On our way back in from the lake, the boat made the standard "restaurant/gift shop" stop any good tour makes. Though we weren't really interested, we got out of the boat anyway. At the restaurants on both sides of the river mouth were huge birds, some sort of stork I think, sitting on top of cages with more big birds inside. I'm not sure why they were there, but I think they were fed to keep them there for the benefit of the tourists. Inside the shop I bought a bottle of water and noticed the shop owner had a pet monkey. Forgive me, I do not know what kind of primate it was. Maybe a gibbon? Anyway, I was torn between my horror of someone keeping it as a "pet" (though common here in South East Asia) and wanting to play with it and check it out. He was quite a tiny fellow, not even as big as our cats. I didn't attempt to pick him up (not after what happened to me with the monkey at the Bangkok Zoo back in '98) but I did get a couple of photos.
After our busy morning we stopped in town for lunch at Cafe Kampuccino. While standing outside reading their menu, we met a woman named Kim who said she'd eaten there before and that the food was very good. We invited her to sit with us and like any good travelers, got to hear her life story over lunch. Kim, a Canadian, was in Cambodia with the N.G.O., "Doctors Without Borders". She's stationed in a remote village and was in Siem Reap after spending 10 days traveling in Laos on her own. She was 6 months into a 9 month stay in Cambodia and it seemed like the stress of the job was quite high. Two other doctors that had started with her dropped out after 3 months and she was the only doctor left. Still, she didn't seem to have any regrets. She also confirmed something that Ponheary had told us, that there is no malaria in Siem Reap. Of course, the CDC still recommends the medicine, so, better safe than sorry, we decided to continue taking it, at least until the end of our trip.
In the afternoon we went for a traditional Khmer massage at Angkor Massage. The place is run by the blind and helps to support and give jobs to the blind community in Siem Reap. The cost is $3 per hour per person. We walked in and there were 8 or 10 massage tables set up side by side in a large room. We were asked to change clothes and given pajamas, but I declined as I was already wearing loose clothes. Each of us was assigned a masseuse, who was indeed blind, and asked to lie face down on the table. It was then that the torture began.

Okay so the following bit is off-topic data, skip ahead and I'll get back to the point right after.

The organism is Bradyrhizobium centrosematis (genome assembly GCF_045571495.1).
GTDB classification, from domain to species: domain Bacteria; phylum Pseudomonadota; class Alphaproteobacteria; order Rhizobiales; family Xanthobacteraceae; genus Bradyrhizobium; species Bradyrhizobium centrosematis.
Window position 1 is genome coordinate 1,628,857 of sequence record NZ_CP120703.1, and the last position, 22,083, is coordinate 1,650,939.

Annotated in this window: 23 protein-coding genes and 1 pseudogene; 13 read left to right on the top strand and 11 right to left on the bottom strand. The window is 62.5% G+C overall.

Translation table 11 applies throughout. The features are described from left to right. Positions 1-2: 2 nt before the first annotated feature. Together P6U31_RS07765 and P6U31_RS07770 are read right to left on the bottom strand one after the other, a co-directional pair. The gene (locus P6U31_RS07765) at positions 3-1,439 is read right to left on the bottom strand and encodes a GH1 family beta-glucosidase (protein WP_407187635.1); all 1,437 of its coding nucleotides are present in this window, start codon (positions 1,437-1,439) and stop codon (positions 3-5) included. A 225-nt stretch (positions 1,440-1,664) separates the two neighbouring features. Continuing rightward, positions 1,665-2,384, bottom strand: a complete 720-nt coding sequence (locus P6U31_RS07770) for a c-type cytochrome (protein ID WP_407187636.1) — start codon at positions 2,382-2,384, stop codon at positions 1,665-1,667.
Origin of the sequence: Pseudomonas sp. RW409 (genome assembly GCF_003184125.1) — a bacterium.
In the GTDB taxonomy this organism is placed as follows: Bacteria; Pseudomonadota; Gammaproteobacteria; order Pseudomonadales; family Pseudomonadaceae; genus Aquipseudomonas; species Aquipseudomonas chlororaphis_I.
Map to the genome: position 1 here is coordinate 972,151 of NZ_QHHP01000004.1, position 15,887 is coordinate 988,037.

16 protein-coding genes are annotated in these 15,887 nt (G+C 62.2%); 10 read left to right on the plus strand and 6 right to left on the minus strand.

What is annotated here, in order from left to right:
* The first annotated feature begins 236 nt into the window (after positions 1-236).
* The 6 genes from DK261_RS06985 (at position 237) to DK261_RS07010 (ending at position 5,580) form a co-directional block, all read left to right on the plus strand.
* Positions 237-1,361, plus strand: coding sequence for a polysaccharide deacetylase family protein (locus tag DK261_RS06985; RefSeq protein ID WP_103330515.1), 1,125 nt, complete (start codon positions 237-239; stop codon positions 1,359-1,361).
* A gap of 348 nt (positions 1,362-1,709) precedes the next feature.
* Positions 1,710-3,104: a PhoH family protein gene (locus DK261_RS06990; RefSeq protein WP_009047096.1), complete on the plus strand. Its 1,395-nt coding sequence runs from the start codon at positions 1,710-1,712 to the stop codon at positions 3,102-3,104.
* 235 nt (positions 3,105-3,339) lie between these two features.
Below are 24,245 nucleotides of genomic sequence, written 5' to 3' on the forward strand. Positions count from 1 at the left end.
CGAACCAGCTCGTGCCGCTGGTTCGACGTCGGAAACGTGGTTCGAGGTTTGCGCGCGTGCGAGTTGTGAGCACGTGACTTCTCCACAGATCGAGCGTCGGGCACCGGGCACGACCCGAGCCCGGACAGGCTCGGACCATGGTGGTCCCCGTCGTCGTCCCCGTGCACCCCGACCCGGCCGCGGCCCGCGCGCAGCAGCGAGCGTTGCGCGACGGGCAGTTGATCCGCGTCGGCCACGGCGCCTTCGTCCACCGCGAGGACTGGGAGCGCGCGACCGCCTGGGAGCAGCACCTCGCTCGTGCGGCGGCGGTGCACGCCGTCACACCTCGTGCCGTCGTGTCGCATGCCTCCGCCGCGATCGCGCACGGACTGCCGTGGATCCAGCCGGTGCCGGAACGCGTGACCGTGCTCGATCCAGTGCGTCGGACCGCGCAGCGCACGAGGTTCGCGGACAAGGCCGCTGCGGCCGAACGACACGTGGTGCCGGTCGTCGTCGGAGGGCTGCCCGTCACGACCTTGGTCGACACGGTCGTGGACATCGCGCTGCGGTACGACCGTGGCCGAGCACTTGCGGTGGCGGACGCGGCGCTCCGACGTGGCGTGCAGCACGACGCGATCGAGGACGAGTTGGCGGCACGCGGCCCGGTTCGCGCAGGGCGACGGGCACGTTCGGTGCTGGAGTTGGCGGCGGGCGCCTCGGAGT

Let me begin by saying that I've had many a massage in my time. I've had traditional Thai, Balinese, Swedish, all different types of massage. Never have I had a more painful massage than in Siem Reap. Imagine someone taking their thumb and pressing it into the most tender part of your body, like the inside of your upper arm. This is the type of move that is taught to commandos to incapacitate people. Now, imagine the person taking all their body weight and putting it behind that thumb, again and again. It was one of the most excruciating experiences of my life. All of my "ow!" exclamations did not seem to elicit any respite, just the occasional "sorry" and then more of the same. I'm not really sure why I didn't just get up and leave, but I guess I kept hoping it would get better. David, on the other hand, said his massage was excellent, and only hurt a little. Maybe I'm just too "sensitive". Oddly enough, afterward, I felt strangely good, if only a little bruised.
Next, we visited the artist's school, Les Chantiers Ecoles. Here, we saw how students from rural areas learn the ancient arts of stone and wood carving and painting. And of course, at the end was the obligatory visit to the gift shop. The quality was much better than what was available in the central market, but very expensive. Had I the money, I would have loved to purchase a giant stone buddha or angkor era goddess, but these were in the $300-$500 US range.
After a trip back to the market where we bought several more silk scarves and a couple "Danger:Land Mine!" T-shirts (of questionable taste if you ask me) for gifts, we went to the Red Piano, a popular bar/restaurant where we had an early dinner. Tomorrow we're off to Phnom Penh....
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last updated on October 14, 2002